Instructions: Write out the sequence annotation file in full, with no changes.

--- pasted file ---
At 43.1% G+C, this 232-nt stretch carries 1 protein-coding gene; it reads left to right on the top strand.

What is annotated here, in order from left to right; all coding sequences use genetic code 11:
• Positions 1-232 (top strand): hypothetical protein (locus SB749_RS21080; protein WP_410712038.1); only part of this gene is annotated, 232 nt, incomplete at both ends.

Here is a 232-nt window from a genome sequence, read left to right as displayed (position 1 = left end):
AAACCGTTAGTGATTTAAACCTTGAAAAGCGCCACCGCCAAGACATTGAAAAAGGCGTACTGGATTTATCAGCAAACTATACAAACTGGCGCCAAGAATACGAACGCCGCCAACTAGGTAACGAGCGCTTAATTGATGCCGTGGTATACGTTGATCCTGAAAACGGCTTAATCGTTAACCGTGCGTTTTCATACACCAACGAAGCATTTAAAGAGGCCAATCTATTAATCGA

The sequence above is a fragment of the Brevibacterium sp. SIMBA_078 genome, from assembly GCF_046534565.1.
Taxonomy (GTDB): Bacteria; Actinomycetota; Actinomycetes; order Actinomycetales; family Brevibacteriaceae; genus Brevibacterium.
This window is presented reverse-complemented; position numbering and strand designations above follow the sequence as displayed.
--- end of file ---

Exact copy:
At 43.1% G+C, this 232-nt stretch carries 1 protein-coding gene; it reads left to right on the top strand.

What is annotated here, in order from left to right; all coding sequences use genetic code 11:
• Positions 1-232 (top strand): hypothetical protein (locus SB749_RS21080; protein WP_410712038.1); only part of this gene is annotated, 232 nt, incomplete at both ends.

Here is a 232-nt window from a genome sequence, read left to right as displayed (position 1 = left end):
AAACCGTTAGTGATTTAAACCTTGAAAAGCGCCACCGCCAAGACATTGAAAAAGGCGTACTGGATTTATCAGCAAACTATACAAACTGGCGCCAAGAATACGAACGCCGCCAACTAGGTAACGAGCGCTTAATTGATGCCGTGGTATACGTTGATCCTGAAAACGGCTTAATCGTTAACCGTGCGTTTTCATACACCAACGAAGCATTTAAAGAGGCCAATCTATTAATCGA

The sequence above is a fragment of the Brevibacterium sp. SIMBA_078 genome, from assembly GCF_046534565.1.
Taxonomy (GTDB): Bacteria; Actinomycetota; Actinomycetes; order Actinomycetales; family Brevibacteriaceae; genus Brevibacterium.
This window is presented reverse-complemented; position numbering and strand designations above follow the sequence as displayed.